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High pressure cooking: The mental health problems of the professional kitchen

Mental health is at the forefront of a lot of people’s minds, partly thanks to the success and reach of this year’s World Mental Health Day. Mental health is as prevalent to professional chefs as it is to any other profession and while working in a professional kitchen can look, to an outsider, like an easy job, unfortunately, the reality is often a long way from this. Many chefs under work under incredible amounts of pressure, and suffer damage to their mental health as a result.

It’s all too common for those working in professional kitchens to leave for work at seven and not return home until after 11 at night. The situation can be doubly hard for those with families, as it seems they can go weeks without really catching up with their spouses and children, needing instead to sleep on their days off.

The issue of mental health in professional kitchens was thrust into the limelight last year when acclaimed chef, Benoît Violier, was found dead in his home. Despite being named ‘Chef of the Year, in 2013 by the Gault et Millau guide and running a three Michelin star restaurant in Switzerland, Violier could only see black.

Violier was not the only one either. In 2003, similarly acclaimed chef Bernard Loiseau took his own life, purportedly over fears about losing his third Michelin star. And those are just the big names; a quick Google around will reveal many others who found life too much.

The stress of the professional kitchen

Running even the smallest of restaurants can be incredibly stressful. Trying to maintain a profitable business, keep energy levels up and keep customers coming through the door has seen all too many chefs burn out, and in such a competitive environment, taking your foot off the gas is just not an option.

UK based Tom Kneale knows all too well just how easy it is to spiral into depression as a pro chef, following his close call with a bridge over the M4 some years ago.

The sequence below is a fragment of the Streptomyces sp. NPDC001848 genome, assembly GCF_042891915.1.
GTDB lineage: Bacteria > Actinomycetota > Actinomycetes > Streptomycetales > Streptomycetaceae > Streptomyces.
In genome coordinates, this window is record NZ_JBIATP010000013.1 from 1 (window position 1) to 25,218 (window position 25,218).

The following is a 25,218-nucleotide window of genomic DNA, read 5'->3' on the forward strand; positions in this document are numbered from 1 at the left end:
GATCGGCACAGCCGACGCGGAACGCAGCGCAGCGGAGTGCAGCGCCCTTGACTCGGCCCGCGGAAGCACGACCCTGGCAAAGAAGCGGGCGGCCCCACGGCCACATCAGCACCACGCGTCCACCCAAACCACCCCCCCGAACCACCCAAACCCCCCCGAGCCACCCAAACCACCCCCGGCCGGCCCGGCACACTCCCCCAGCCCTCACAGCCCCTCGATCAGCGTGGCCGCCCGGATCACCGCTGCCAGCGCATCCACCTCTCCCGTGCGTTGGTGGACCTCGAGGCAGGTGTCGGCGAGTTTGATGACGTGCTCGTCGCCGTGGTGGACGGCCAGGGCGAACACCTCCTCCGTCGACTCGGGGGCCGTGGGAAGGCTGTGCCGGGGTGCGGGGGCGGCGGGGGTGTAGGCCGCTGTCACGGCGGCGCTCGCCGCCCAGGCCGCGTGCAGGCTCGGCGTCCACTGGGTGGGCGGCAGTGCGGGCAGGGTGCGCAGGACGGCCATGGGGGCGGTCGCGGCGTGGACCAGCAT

“It gets to you after a while and it takes its toll,” he said. “but I’ve come out the other end. The big thing for me was… not having this bravado of not wanting to be seen weak, but opening up and saying ‘look, I’ve got a problem.’”

Research by Mintel has found that more than half of workers in the hospitality industry struggle to find the time for a social life. One in two said they worked longer hours than they were contracted for, and two thirds said they’d been stressed at work, turning to food, alcohol and drugs to cope.

It seems the kitchen can be a hotbed of worries such as addiction, debt, relationship problems and illness. Bullying is rife, jobs hang in the balance, leading to bigger problems such as depression, anxiety and stress. The intense nature of the industry makes people less likely to speak up if they are struggling, for fear of being seen as weak; it’s a ‘don’t ask, don’t tell’ situation.

Making a positive change

If all this sounds worryingly familiar, make it your mission to put the brakes on this damaging culture in your workplace. Embrace a more open, honest approach to staff management, and let people know it’s no longer taboo to admit there might be a problem.

Look out for the tell-tale signs of mental health slipping; emotional outbursts, changes in appearance or attitude, tearfulness, and step up to make the first move with an offer of help. Changing the culture of an industry that is notoriously hardnosed is not going to be an easy task. But in the wake of all too many tragedies, it’s time we brought the industry into the 21st century.

If you or somebody you know has been affected by mental health issues, information and support is available from www.mind.org.uk and lots of other great charities.

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